The symptoms of asthma, and how severe they are, can vary from person to person. You may find that you’re more likely to have symptoms at particular times throughout the day. Asthma symptoms include:
- coughing − especially at night
- wheezing − especially in the morning
- finding it difficult to breathe
- tightness in your chest
You may find that your symptoms flare up and then calm down again. They may also have specific triggers such as being around certain types of animal (for example cats or dogs) or pollen. When your symptoms flare up suddenly, this is called an ‘asthma attack’.
Your GP will ask you about your symptoms and whether anything in particular makes them worse, such as exercise or cold air. They may ask whether you’re prone to allergies or have a family history of asthma and allergies.
Your GP may use a stethoscope to listen to your chest to see whether they can hear any wheezing sounds. Sometimes it’s possible to hear the wheezing without a stethoscope. If your GP thinks that you may have asthma, they may also ask you to have one or more of the following tests.
- Peak flow measurement – this test measures how fast you can blow air out of your lungs in one hard blow.
- Spirometry – this test measures how well you breathe out for a complete breath.
- Allergy tests – these can help to find out whether you’re allergic to certain substances.
- Chest X-rays – these aren’t usually used to diagnose asthma. Your GP may suggest that you have an X-ray to rule out other possible causes of your symptoms, such as infections
Peak flow measurement and spirometry don’t work well in children under five. If your child is under five, your GP may diagnose their asthma by seeing if they respond to asthma medicines.
Your GP may prescribe several different medicines for your asthma. You may need to use stronger medicines when your symptoms get worse and milder ones when your symptoms get better. Your GP or nurse will create a personalised asthma plan for you. Your asthma plan will include how and when you should use your asthma medicines. Your GP or nurse should review your asthma plan regularly to make sure it’s right for you.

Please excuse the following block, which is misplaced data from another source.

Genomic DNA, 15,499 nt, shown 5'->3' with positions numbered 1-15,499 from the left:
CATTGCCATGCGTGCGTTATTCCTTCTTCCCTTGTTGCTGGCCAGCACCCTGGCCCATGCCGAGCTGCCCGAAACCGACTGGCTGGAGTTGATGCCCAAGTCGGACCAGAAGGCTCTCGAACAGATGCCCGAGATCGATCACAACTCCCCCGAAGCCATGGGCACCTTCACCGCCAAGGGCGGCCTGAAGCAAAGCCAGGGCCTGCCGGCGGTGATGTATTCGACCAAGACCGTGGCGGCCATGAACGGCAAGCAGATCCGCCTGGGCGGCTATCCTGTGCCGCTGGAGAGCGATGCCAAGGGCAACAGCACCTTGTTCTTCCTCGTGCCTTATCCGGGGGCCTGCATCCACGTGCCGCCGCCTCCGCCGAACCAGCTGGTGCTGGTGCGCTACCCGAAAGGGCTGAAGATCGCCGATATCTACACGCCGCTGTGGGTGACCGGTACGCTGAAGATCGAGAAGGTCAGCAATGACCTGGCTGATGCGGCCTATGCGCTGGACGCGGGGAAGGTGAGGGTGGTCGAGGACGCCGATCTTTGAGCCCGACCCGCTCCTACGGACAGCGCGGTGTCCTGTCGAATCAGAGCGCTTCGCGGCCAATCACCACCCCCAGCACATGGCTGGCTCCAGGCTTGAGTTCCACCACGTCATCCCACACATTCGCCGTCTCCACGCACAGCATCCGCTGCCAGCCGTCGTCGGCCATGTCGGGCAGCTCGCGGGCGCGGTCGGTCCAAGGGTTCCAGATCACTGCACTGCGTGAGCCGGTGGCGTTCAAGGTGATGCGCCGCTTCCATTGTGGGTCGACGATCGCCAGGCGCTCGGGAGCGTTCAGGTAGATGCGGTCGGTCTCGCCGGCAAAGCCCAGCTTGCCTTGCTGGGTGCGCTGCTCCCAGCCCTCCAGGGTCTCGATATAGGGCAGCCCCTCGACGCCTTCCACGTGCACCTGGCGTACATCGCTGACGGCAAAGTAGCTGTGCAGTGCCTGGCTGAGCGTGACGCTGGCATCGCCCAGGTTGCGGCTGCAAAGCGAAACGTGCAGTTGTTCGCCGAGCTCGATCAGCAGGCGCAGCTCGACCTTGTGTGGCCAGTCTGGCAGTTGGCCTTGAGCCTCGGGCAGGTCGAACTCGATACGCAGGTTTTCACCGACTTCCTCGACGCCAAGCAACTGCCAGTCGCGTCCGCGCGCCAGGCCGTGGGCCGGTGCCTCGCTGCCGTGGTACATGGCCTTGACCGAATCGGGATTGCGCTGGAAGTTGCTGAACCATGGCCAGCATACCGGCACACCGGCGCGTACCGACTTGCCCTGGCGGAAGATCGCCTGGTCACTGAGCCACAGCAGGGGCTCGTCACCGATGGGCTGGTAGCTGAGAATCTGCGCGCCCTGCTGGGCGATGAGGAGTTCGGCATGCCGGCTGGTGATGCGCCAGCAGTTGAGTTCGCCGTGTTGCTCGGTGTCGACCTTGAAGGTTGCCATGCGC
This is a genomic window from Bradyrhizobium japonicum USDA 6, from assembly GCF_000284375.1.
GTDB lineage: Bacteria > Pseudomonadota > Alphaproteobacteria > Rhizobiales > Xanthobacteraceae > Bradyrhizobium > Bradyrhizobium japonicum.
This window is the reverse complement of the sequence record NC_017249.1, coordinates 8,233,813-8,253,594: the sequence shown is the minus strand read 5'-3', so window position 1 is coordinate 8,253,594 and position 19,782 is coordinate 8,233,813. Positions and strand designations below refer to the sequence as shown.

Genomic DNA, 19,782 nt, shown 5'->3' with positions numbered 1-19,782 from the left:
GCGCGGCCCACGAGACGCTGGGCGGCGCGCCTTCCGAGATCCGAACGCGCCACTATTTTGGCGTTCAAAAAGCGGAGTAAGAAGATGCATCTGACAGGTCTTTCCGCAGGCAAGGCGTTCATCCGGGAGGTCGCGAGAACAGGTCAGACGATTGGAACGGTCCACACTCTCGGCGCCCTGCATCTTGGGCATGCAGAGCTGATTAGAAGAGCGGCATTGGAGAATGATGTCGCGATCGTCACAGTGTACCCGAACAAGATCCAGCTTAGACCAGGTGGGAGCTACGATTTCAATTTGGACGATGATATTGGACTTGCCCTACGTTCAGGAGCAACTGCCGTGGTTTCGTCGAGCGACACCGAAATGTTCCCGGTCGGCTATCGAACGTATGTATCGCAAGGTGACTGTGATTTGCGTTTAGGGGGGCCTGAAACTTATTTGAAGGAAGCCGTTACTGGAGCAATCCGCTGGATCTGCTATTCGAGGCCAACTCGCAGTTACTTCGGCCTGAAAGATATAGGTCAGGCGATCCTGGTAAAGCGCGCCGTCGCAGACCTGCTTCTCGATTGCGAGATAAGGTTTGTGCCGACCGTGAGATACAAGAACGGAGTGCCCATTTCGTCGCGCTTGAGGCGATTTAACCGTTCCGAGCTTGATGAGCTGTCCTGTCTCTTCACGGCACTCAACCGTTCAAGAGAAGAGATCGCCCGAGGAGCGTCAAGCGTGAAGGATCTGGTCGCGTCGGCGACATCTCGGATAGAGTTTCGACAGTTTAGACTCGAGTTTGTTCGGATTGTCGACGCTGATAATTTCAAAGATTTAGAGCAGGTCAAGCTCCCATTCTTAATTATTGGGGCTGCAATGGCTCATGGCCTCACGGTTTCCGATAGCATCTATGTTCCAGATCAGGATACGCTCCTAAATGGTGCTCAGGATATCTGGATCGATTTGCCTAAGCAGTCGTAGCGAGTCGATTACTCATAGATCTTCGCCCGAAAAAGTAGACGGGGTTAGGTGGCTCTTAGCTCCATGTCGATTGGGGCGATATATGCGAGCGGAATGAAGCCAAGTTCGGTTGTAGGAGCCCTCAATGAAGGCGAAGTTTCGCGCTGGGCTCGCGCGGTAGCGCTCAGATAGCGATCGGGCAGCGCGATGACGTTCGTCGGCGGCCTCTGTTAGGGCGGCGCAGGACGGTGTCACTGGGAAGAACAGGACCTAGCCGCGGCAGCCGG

Asthma medicines are usually given by an inhaler. There are many types of inhalers and these all work slightly differently. Metered-dose inhalers come in the form of a pressurised can. Some people, especially older people and children, find these difficult to use. Your GP may prescribe a dry powder inhaler or a breath-activated inhaler instead. You’ll need to use your inhaler correctly to make sure it works properly. Your GP, nurse or pharmacist can show you how to use it.
There are two basic types of inhaler medicines for asthma:
- relievers – to treat your symptoms as soon as they occur
- preventers – to help prevent your symptoms
If your asthma symptoms are flaring up, you can use a short-acting reliever called a bronchodilator. A reliever quickly eases your asthma symptoms by helping to relax and widen your airways. It contains medicines such as salbutamol (eg Ventolin) and terbutaline (eg Bricanyl). If you need to use your reliever more than twice a week, or your asthma is worse at night, you should contact your GP surgery. Your asthma nurse or GP may then suggest you use a preventer medication. If you’re already using preventer medication, this may need to be adjusted.
If you’re prescribed a preventer inhaler, you should use it every day, even if you don’t have asthma symptoms. The protective effect builds up over time. Preventers usually contain a corticosteroid medicine, such as beclometasone (eg Qvar) or fluticasone (eg Flixotide). These work by reducing the inflammation of your airways. It can take up to seven days for preventer medicines to work. Once they start working, you may not need to use your reliever inhaler at all.